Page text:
Doctorow's fellow judges are also Internet luminaries. Robin Miller is one of the creators of modern interactive journalism and, among other things, editor-in-chief of Slashdot (www.slashdot.org), the hugely influential technology blog. Paul Jones is the director of iBiblio (www.ibiblio.org) — a large, contributor-run digital library — and an author and internationally noted speaker.
One of the three Blooker Prize category winners will be selected as the overall winner. The prize money totals $4,000 — $1,000 for each of the category winners and $2,000 for the overall winner. "But the winner of the first prize also receives a little piece of literary immortality," points out Doctorow.
Although the prize is sponsored by Lulu, the judging is independent of Lulu. No favor will be shown to blooks published on Lulu.com. The Lulu Blooker Prize will take place annually. Winners will be announced April 3, 2006. Details for submitting blooks for the prize can be found at www.LuluBlookerPrize.com.
How Blooks Differ From Books
"Blooks differ from books in several ways," says Doctorow. Blooks, are, for example:
More Collaborative. Some blooks are written as the product of multiple voices and perspectives, filtered through discussions and feedback from online communities. Chris Anderson (longtail.typepad.com), editor of Wired magazine, is working on a much discussed book called The Long Tail (Hyperion 2006), which he is developing through a series of blog postings, feedback and online discussions.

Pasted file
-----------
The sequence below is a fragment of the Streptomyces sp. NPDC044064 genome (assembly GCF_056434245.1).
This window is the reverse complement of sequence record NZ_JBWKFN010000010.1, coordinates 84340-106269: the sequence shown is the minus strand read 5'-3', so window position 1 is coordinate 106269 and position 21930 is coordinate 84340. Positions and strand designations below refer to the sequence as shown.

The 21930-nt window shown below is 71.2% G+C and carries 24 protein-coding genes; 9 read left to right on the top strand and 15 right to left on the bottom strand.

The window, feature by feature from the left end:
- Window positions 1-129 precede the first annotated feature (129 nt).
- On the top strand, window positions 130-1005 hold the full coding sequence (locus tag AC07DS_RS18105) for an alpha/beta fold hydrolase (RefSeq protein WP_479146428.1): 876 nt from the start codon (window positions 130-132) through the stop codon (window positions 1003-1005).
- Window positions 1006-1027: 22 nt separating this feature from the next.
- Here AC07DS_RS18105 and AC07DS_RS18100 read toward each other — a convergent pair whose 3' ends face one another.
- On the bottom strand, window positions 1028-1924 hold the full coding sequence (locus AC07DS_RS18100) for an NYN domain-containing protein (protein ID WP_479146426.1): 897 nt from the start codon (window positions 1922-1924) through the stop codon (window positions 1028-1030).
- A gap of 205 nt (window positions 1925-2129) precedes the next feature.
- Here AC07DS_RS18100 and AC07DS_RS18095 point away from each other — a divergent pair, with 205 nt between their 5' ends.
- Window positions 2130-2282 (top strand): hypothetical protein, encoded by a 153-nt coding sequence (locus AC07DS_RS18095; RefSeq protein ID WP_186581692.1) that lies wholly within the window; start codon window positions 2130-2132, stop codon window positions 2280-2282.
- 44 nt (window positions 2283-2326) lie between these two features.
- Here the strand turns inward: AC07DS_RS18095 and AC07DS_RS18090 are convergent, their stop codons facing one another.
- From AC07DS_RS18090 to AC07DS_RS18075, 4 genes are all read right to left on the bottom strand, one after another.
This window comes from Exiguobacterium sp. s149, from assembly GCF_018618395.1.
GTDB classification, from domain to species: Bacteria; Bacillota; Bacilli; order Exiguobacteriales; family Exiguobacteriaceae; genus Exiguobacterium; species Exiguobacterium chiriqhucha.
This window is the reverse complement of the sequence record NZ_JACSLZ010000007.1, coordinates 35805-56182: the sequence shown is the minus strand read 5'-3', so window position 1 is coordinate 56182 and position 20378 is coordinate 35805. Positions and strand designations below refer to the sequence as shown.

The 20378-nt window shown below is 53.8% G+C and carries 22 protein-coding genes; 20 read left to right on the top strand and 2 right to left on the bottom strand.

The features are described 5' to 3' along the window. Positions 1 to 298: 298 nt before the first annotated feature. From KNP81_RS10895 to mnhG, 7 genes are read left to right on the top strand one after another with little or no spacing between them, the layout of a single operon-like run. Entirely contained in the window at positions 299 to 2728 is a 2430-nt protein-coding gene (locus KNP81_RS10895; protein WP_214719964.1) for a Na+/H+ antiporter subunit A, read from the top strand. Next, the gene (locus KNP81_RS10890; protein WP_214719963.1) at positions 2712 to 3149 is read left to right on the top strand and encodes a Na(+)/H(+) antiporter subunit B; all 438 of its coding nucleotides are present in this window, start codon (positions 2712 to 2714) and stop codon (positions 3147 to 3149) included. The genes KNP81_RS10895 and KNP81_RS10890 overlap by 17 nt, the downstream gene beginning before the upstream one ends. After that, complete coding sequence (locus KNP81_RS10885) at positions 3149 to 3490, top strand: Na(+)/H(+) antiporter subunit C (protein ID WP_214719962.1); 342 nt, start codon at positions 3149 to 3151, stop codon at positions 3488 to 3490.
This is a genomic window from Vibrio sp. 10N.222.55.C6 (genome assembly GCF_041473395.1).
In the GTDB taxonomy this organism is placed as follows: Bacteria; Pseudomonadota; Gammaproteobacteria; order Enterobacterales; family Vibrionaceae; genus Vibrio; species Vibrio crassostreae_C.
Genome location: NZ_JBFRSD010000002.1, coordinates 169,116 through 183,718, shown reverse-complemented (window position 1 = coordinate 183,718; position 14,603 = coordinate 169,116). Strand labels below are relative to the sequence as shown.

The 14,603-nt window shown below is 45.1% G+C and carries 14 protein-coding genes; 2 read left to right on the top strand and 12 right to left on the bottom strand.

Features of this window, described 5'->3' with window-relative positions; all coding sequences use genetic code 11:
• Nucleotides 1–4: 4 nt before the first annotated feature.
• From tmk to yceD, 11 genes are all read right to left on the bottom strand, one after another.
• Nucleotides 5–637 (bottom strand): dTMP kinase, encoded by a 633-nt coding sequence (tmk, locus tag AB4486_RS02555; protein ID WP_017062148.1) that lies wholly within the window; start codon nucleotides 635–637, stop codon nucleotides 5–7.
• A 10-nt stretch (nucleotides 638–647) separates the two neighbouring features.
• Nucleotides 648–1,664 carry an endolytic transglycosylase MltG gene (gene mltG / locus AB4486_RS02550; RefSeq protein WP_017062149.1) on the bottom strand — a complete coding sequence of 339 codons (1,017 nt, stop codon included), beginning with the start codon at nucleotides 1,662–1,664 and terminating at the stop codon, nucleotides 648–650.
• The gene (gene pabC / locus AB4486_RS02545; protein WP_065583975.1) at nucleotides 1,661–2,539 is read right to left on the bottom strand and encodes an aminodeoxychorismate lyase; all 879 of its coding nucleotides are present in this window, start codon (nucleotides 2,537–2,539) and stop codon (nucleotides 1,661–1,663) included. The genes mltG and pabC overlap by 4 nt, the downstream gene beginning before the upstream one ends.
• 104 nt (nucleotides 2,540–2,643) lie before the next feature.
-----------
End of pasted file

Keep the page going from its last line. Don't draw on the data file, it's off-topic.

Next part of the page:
Faster. Some blooks are written and published at great speed. An example is Katrina and the Lost City of New Orleans, a blook just published with help from Lulu. Written in less than ten days by Rod Amis, a journalist and (now former) New Orleans resident, it is the first blook to give an insider account of the New Orleans disaster. It draws heavily on a daily blog written by Amis as the disaster unfolded.
More Likely To Take A Serial Form. Some blooks, especially those based on online journals or diaries, take a serial form, which harks back to the Victorian heyday of the novel when Dickens and others first published their novels as serials. Belle de Jour is a good example.
Examples of Blooks